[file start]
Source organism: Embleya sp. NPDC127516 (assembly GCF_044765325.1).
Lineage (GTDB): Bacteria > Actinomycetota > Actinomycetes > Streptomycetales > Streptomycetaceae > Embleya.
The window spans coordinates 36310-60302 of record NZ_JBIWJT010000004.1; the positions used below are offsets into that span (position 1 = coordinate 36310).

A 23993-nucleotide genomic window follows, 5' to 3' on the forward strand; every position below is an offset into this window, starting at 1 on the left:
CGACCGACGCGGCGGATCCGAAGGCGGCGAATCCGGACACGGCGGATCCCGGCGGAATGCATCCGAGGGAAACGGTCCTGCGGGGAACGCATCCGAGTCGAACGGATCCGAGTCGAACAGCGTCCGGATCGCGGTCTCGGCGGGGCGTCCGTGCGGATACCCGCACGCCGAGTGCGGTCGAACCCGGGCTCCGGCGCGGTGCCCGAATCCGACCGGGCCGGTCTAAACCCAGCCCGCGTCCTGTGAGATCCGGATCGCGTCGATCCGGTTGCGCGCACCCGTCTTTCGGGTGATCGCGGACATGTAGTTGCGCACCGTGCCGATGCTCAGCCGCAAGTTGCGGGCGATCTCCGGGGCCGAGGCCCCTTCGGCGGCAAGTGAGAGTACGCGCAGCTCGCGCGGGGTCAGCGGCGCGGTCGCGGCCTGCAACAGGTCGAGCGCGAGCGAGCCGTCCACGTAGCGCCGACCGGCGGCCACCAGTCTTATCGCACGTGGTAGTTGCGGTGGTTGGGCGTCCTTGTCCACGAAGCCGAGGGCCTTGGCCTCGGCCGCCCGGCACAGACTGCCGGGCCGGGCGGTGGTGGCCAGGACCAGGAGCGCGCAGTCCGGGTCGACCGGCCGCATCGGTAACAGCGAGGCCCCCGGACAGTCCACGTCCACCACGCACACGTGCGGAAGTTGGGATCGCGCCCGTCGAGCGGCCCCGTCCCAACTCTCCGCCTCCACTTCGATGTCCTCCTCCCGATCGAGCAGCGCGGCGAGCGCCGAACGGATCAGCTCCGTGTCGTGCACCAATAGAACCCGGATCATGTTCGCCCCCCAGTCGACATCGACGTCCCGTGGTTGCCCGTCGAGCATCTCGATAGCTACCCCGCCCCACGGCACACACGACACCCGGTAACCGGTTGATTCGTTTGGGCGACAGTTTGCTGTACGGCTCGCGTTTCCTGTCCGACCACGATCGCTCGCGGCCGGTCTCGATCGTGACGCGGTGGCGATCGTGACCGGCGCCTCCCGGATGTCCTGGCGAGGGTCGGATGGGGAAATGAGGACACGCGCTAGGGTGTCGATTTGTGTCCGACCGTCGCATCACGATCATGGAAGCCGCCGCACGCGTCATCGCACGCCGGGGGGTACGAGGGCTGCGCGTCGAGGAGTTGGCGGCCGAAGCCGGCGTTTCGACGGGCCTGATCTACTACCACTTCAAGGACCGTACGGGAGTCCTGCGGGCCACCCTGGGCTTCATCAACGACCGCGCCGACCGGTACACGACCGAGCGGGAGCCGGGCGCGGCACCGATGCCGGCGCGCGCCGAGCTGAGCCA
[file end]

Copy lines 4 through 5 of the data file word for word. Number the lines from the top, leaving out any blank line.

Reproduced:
A 23993-nucleotide genomic window follows, 5' to 3' on the forward strand; every position below is an offset into this window, starting at 1 on the left:
CGACCGACGCGGCGGATCCGAAGGCGGCGAATCCGGACACGGCGGATCCCGGCGGAATGCATCCGAGGGAAACGGTCCTGCGGGGAACGCATCCGAGTCGAACGGATCCGAGTCGAACAGCGTCCGGATCGCGGTCTCGGCGGGGCGTCCGTGCGGATACCCGCACGCCGAGTGCGGTCGAACCCGGGCTCCGGCGCGGTGCCCGAATCCGACCGGGCCGGTCTAAACCCAGCCCGCGTCCTGTGAGATCCGGATCGCGTCGATCCGGTTGCGCGCACCCGTCTTTCGGGTGATCGCGGACATGTAGTTGCGCACCGTGCCGATGCTCAGCCGCAAGTTGCGGGCGATCTCCGGGGCCGAGGCCCCTTCGGCGGCAAGTGAGAGTACGCGCAGCTCGCGCGGGGTCAGCGGCGCGGTCGCGGCCTGCAACAGGTCGAGCGCGAGCGAGCCGTCCACGTAGCGCCGACCGGCGGCCACCAGTCTTATCGCACGTGGTAGTTGCGGTGGTTGGGCGTCCTTGTCCACGAAGCCGAGGGCCTTGGCCTCGGCCGCCCGGCACAGACTGCCGGGCCGGGCGGTGGTGGCCAGGACCAGGAGCGCGCAGTCCGGGTCGACCGGCCGCATCGGTAACAGCGAGGCCCCCGGACAGTCCACGTCCACCACGCACACGTGCGGAAGTTGGGATCGCGCCCGTCGAGCGGCCCCGTCCCAACTCTCCGCCTCCACTTCGATGTCCTCCTCCCGATCGAGCAGCGCGGCGAGCGCCGAACGGATCAGCTCCGTGTCGTGCACCAATAGAACCCGGATCATGTTCGCCCCCCAGTCGACATCGACGTCCCGTGGTTGCCCGTCGAGCATCTCGATAGCTACCCCGCCCCACGGCACACACGACACCCGGTAACCGGTTGATTCGTTTGGGCGACAGTTTGCTGTACGGCTCGCGTTTCCTGTCCGACCACGATCGCTCGCGGCCGGTCTCGATCGTGACGCGGTGGCGATCGTGACCGGCGCCTCCCGGATGTCCTGGCGAGGGTCGGATGGGGAAATGAGGACACGCGCTAGGGTGTCGATTTGTGTCCGACCGTCGCATCACGATCATGGAAGCCGCCGCACGCGTCATCGCACGCCGGGGGGTACGAGGGCTGCGCGTCGAGGAGTTGGCGGCCGAAGCCGGCGTTTCGACGGGCCTGATCTACTACCACTTCAAGGACCGTACGGGAGTCCTGCGGGCCACCCTGGGCTTCATCAACGACCGCGCCGACCGGTACACGACCGAGCGGGAGCCGGGCGCGGCACCGATGCCGGCGCGCGCCGAGCTGAGCCA